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There's any way to bypass a referrer CSRF protection and force www.attacker.com to send a POST request to www.victim.com with the header showing as "referer: https://www.victim.com/"?

For example the script below can change the referrer from the browser page but can an attacker send a request showing a different referrer domain to www.victim.com.

    <script>
          delete window.document.referrer;
            window.document.__defineGetter__('referrer', function () {
                return "https://www.victim.com";
            }); 
alert(document.referrer)
    </script>

https://jsfiddle.net/x3a7k1m0/

I know there are ways to bypass some referrer CSRF protections For example showing the referrer requests with empty or blank but what if the web application rejects empty or blank referrers and a "specific domain or subdomain" is need it in order to process the POST request.

It would be possible to bypass this protection from an external domain?

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  • yeah, just use curl instead of browser JS...
    – dandavis
    Commented Jun 3, 2016 at 0:31
  • 4
    If there was a way to bypass this it would be considered a major browser vulnerability and be immediately fixed. Commented Jun 3, 2016 at 1:05

2 Answers 2

5

please refer to the "Standard header checks" section on this page :

https://www.owasp.org/index.php/Cross-Site_Request_Forgery_(CSRF)_Prevention_Cheat_Sheet

In my knowledge, referrer headers cannot be changed if there is no xss flaw. Ajax requests are also not allowed to change the referrer header as told by someone in comments on this thread:

exploiting CSRF in ajax request via XSS flaw

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  • 1
    try to bypass the domain check .If the site checks for www.google.com, try www.google.com.yoursite.com
    – entropy
    Commented Jun 3, 2016 at 3:34
  • Thanks entropy. I did try that :) Well I guess referrer CSRF protection is stronger than thought.
    – pancho
    Commented Jun 3, 2016 at 6:02
  • welcome :) could you please make my answer as "helpful" ?
    – entropy
    Commented Jun 3, 2016 at 15:18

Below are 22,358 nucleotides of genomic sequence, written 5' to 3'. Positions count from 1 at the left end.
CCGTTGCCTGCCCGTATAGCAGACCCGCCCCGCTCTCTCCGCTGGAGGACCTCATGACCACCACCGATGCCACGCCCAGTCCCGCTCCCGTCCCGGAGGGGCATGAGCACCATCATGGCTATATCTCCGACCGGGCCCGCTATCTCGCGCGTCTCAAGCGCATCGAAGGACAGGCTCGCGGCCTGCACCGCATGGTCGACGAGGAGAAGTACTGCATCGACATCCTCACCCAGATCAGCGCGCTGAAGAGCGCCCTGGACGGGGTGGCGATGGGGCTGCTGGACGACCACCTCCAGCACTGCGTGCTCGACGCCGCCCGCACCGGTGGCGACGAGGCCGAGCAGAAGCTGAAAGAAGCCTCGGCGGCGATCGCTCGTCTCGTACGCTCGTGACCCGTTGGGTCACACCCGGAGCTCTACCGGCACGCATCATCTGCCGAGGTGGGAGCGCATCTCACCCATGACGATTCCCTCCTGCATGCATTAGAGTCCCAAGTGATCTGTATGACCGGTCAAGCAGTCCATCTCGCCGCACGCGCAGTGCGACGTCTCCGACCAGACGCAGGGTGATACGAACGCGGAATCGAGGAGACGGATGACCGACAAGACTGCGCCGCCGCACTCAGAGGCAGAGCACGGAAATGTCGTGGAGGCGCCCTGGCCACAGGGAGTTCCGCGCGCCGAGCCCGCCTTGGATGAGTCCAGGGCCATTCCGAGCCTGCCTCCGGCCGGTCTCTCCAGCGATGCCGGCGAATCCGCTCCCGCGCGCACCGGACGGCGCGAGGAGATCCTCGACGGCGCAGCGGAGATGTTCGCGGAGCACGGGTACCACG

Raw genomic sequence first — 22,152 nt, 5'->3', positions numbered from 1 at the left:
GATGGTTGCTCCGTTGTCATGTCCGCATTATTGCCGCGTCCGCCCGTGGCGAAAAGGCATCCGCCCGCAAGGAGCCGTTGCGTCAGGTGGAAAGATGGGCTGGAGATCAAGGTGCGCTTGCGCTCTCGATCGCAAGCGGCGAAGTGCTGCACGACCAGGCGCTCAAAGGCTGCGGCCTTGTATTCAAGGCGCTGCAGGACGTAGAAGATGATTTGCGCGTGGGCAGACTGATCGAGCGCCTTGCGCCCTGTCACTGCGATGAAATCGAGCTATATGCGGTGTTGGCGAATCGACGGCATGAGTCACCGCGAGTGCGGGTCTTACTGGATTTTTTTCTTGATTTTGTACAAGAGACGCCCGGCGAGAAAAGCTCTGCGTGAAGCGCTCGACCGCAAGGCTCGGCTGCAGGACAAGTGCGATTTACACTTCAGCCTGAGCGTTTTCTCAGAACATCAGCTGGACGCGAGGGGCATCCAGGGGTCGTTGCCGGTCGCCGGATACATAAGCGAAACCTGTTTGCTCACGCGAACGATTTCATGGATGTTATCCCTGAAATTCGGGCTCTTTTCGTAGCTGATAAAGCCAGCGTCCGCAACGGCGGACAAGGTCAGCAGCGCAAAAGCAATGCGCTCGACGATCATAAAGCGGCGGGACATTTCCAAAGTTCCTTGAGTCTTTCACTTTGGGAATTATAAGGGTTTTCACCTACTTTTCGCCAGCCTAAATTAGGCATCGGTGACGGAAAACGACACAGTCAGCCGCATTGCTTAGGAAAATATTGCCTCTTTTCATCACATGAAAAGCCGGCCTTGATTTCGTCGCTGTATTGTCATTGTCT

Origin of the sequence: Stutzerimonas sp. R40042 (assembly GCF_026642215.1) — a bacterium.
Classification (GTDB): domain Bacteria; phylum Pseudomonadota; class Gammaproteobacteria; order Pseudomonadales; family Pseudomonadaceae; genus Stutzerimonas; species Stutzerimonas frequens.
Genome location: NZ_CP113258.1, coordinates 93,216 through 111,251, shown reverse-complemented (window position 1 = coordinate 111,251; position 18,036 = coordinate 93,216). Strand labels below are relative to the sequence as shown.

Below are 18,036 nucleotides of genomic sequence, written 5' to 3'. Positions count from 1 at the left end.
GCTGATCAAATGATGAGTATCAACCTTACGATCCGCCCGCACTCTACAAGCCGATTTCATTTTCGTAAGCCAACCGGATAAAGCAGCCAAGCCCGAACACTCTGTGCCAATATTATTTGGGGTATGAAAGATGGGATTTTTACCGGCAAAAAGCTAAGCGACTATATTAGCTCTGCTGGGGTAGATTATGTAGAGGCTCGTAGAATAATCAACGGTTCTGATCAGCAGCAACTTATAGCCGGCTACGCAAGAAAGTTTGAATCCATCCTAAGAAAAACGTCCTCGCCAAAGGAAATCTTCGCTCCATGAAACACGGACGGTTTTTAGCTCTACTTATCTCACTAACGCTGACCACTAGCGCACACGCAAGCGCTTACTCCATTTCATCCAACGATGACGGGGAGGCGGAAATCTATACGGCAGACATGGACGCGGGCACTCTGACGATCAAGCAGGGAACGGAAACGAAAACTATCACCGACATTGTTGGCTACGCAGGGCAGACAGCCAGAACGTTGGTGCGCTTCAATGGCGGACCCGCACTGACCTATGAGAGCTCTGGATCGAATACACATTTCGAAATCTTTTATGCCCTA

• Even with XSS flaw, you cannot change the Referer: it's part of the "forbidden headers" that cannot be programmaticaly changed developer.mozilla.org/en-US/docs/Glossary/Forbidden_header_name
    – Xenos
    Commented Jul 22, 2019 at 15:17
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Referer is considered a special header (like `Host´) and can not be set inside the browser. So the most you can do with some tricks is to make it empty, but not to point to some other site.

Of course you could use some other tools to make crafted requests with your own Referer header. But in this case you (as attacker) don't have access to the cookies relevant for the target site so it would not work as an CSRF attack either.

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  • hi. As you mention "you could use some other tools to make crafted requests with your own Referer header", which tools do you mean? i don't need the cookies to be present in the request, how can i force the referer in the CSRF? It is possible without intercepting the request? Commented May 17, 2020 at 4:52
  • @Mr.ToxicMan: curl -H 'Referer: ...' http://... and similar would do this. Commented May 17, 2020 at 5:07
  • Oh i see yea. But it is possible via browser (i don't think so since it is a protected header)?. I found XSS via POST request, so i don't necessary need cookies in the request. Also would it be possible via a link or something similar to trigger a POST request without html or js injected? Commented May 17, 2020 at 5:19
  • @Mr.ToxicMan: "But it is possible via browser ..." - as I already said in my answer: "... can not be set inside the browser. So the most you can do with some tricks is to make it empty, but not to point to some other site.". Commented May 17, 2020 at 5:23

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